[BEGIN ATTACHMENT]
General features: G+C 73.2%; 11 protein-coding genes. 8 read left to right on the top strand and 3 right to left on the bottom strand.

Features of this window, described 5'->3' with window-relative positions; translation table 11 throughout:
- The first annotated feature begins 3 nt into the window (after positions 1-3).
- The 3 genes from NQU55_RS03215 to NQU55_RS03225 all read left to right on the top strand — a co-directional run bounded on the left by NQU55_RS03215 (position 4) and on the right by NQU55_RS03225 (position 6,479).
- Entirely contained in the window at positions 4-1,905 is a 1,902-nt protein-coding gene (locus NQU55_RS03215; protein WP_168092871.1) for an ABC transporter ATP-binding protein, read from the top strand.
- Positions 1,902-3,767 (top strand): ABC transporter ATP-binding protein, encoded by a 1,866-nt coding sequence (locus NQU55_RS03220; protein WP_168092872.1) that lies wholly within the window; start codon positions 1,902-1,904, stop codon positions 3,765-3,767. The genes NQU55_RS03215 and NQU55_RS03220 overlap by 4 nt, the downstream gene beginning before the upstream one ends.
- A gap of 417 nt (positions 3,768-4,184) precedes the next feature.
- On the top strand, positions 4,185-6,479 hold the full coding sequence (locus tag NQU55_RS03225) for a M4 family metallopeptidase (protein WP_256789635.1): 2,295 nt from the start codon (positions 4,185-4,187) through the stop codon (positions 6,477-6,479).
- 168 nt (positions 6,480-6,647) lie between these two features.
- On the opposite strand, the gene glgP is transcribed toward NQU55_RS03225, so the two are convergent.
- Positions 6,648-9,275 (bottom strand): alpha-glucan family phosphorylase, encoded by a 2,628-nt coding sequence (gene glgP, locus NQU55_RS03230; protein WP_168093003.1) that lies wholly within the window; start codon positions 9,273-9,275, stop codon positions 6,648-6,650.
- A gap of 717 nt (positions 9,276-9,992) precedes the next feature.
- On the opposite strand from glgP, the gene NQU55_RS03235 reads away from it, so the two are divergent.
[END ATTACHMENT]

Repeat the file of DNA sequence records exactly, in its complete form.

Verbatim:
General features: G+C 73.2%; 11 protein-coding genes. 8 read left to right on the top strand and 3 right to left on the bottom strand.

Features of this window, described 5'->3' with window-relative positions; translation table 11 throughout:
- The first annotated feature begins 3 nt into the window (after positions 1-3).
- The 3 genes from NQU55_RS03215 to NQU55_RS03225 all read left to right on the top strand — a co-directional run bounded on the left by NQU55_RS03215 (position 4) and on the right by NQU55_RS03225 (position 6,479).
- Entirely contained in the window at positions 4-1,905 is a 1,902-nt protein-coding gene (locus NQU55_RS03215; protein WP_168092871.1) for an ABC transporter ATP-binding protein, read from the top strand.
- Positions 1,902-3,767 (top strand): ABC transporter ATP-binding protein, encoded by a 1,866-nt coding sequence (locus NQU55_RS03220; protein WP_168092872.1) that lies wholly within the window; start codon positions 1,902-1,904, stop codon positions 3,765-3,767. The genes NQU55_RS03215 and NQU55_RS03220 overlap by 4 nt, the downstream gene beginning before the upstream one ends.
- A gap of 417 nt (positions 3,768-4,184) precedes the next feature.
- On the top strand, positions 4,185-6,479 hold the full coding sequence (locus tag NQU55_RS03225) for a M4 family metallopeptidase (protein WP_256789635.1): 2,295 nt from the start codon (positions 4,185-4,187) through the stop codon (positions 6,477-6,479).
- 168 nt (positions 6,480-6,647) lie between these two features.
- On the opposite strand, the gene glgP is transcribed toward NQU55_RS03225, so the two are convergent.
- Positions 6,648-9,275 (bottom strand): alpha-glucan family phosphorylase, encoded by a 2,628-nt coding sequence (gene glgP, locus NQU55_RS03230; protein WP_168093003.1) that lies wholly within the window; start codon positions 9,273-9,275, stop codon positions 6,648-6,650.
- A gap of 717 nt (positions 9,276-9,992) precedes the next feature.
- On the opposite strand from glgP, the gene NQU55_RS03235 reads away from it, so the two are divergent.